I have a buck converter and I want to add a current loop to it. I don't want to use a hall-effect sensor or something expensive like that. I think it is not practical to use a sensing resistor since the output current is very high.

I want to know if there is a way of sensing the current adding a secondary winding to the inductor as seen in the schematic below. I know I can turn this inductor into a current transformer by making the secondary turns count at least 100 times the primary turns, but this is just a hobby project and I don't think I can wind that many turns by hand.

The inductor voltage will be high when the high side MOSFET is on. It will be negative when the low side MOSFET is on. And it will be near zero both when the output current is high (at the final moments of large duty cycles - am I correct?) and when there is a light load. How do I make it differ high current and no load cases? I know that the method I used below is incorrect, and I'm looking for a way to correct it.

Note: My PWM controller is TL598 which exactly same as TL494 except that it gives totem pole outputs.

enter image description here

  • \$\begingroup\$ Why is it not practical to use a shunt? For much amps, you need big traces/wires anyways, so usually a shunt of similar dimensions fits often well. \$\endgroup\$
    – PlasmaHH
    Commented Feb 23, 2015 at 10:12
  • \$\begingroup\$ @PlasmaHH Do you mean series sensing resistor by shunt? If so: The smallest cheap resistor I can find is 10m\$\Omega\$ in value. The voltage drop on it will be (10m\$\Omega\$)(50A)=0.5V. And the power loss on it will be (10m\$\Omega\$)(50A)\$^2\$=25W, which may solely require a cooling fan. \$\endgroup\$ Commented Feb 23, 2015 at 10:37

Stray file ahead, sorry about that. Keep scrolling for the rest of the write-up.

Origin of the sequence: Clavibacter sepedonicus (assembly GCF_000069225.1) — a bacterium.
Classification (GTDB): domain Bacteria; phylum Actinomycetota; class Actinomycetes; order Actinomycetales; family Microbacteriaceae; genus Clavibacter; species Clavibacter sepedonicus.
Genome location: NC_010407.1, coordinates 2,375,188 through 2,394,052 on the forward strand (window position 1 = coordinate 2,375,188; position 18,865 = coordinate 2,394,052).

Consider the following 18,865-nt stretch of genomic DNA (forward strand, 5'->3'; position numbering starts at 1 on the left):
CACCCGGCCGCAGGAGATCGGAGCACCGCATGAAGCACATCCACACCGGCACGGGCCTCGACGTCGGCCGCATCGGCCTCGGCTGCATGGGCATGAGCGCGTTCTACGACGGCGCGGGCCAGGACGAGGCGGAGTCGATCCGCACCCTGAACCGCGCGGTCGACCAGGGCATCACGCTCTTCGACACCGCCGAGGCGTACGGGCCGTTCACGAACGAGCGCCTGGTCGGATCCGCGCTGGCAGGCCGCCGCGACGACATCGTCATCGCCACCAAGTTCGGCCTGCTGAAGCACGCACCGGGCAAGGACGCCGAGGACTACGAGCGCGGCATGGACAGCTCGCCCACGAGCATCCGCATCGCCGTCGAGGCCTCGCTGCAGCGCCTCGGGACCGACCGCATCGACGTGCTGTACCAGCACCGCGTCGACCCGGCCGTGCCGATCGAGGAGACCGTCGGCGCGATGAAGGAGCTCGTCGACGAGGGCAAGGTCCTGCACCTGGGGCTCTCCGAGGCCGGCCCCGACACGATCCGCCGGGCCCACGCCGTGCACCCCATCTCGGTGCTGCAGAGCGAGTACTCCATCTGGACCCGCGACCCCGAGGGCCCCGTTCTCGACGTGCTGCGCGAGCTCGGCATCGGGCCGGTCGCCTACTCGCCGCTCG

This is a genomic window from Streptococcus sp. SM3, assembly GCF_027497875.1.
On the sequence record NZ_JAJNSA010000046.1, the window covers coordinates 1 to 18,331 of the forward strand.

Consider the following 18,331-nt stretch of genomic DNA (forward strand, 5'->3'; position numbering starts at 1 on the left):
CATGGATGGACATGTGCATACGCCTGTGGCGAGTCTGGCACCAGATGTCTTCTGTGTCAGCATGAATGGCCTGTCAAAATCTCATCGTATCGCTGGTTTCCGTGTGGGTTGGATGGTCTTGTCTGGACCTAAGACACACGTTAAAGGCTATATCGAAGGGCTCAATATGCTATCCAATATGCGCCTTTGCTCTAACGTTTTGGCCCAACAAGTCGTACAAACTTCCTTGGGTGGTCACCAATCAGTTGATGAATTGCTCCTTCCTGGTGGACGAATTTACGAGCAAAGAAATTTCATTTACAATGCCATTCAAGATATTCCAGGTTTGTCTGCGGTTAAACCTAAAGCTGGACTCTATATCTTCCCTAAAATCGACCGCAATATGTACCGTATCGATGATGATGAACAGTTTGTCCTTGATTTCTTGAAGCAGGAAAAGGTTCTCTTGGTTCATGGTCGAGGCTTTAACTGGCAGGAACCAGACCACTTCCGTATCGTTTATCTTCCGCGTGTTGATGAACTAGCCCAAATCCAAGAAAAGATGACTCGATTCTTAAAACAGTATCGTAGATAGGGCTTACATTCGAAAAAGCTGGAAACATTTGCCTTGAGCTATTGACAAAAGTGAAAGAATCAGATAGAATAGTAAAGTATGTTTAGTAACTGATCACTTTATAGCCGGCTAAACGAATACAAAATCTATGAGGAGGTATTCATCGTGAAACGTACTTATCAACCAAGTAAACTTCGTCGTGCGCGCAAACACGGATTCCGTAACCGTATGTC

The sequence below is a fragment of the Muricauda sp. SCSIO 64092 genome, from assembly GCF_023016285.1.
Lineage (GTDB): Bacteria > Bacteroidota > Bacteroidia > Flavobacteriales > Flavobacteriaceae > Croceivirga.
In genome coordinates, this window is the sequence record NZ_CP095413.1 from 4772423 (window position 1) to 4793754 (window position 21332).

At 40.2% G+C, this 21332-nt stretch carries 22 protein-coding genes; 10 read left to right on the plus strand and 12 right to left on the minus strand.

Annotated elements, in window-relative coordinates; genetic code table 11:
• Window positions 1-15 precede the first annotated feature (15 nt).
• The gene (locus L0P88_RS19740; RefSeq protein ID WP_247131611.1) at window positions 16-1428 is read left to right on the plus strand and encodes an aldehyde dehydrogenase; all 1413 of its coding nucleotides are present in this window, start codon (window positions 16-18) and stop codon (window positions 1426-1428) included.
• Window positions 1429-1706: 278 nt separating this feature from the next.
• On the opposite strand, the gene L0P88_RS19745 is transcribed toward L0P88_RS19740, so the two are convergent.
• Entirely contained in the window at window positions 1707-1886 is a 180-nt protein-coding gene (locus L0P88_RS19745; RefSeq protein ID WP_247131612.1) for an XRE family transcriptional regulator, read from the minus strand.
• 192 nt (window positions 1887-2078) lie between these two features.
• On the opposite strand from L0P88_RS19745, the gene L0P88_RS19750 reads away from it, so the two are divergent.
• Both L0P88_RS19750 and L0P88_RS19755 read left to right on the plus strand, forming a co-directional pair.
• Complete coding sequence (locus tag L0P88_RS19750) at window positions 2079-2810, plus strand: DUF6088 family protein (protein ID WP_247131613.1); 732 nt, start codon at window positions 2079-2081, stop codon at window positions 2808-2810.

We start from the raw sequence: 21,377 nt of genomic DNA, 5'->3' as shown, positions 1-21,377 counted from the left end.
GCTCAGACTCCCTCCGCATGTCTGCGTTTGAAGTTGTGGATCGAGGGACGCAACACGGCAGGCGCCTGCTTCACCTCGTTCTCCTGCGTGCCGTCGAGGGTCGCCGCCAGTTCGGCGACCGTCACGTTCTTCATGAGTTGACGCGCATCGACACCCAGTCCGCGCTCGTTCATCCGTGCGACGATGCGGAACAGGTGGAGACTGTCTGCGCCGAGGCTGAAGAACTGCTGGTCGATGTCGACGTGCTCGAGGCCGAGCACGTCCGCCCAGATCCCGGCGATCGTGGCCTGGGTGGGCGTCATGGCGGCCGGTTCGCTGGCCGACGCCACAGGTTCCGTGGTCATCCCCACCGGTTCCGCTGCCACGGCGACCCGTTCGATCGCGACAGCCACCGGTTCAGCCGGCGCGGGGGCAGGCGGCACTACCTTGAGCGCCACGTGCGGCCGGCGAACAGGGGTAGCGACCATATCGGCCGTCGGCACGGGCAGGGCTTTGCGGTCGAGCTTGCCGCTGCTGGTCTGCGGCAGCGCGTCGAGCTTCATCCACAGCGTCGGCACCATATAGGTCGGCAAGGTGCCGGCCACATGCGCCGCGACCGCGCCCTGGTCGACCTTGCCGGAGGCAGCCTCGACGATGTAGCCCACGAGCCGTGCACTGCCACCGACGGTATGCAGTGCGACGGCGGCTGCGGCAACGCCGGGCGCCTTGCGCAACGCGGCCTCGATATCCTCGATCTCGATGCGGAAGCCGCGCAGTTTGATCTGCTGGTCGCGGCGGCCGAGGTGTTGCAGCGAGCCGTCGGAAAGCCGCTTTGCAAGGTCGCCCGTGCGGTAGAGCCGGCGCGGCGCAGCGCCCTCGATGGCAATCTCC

• \$\begingroup\$ ok, I don't know about the size and price requirements you have, but the measurement shunts I have are usually constructed to be about 75mV or 100mV drops at full load, so for 50A thats around 3.75W to 5W. They are maybe 5cm long. \$\endgroup\$
    – PlasmaHH
    Commented Feb 23, 2015 at 10:45
  • \$\begingroup\$ @hkBattousai you can stack the shunts vertically, as well, to parallel them into a smaller resistor and distribute the heat. \$\endgroup\$
    – Jon
    Commented Feb 23, 2015 at 11:00

1 Answer 1


For the AC component you can use a simple current transformer. You can directly wrap a few loops of wire around the current carrying wire (i.e. use air as the core material) to test the concept, or you can buy a pre-existing solution.

However, a buck converter will have some AC+DC component, and any transformer setup cannot measure the DC level.

There are only 2 solutions for measuring the DC level: hall effect sensors and current shunts. I don't understand why you think a hall effect sensor will necessarily be expensive (possibly a locality issue?): take for example the DRV5053RAQDBZR, which digikey sells for about a dollar in 1-off quantities.

As PlasmaHH meantioned, there are current shunts available which can measure these currents with ~100mV or lower burden voltage, however they are usually somewhat expensive. If you don't need to worry too much about tempco, you can just use a length of wire with a known resistance (measured before-hand using 4 terminal sensing).


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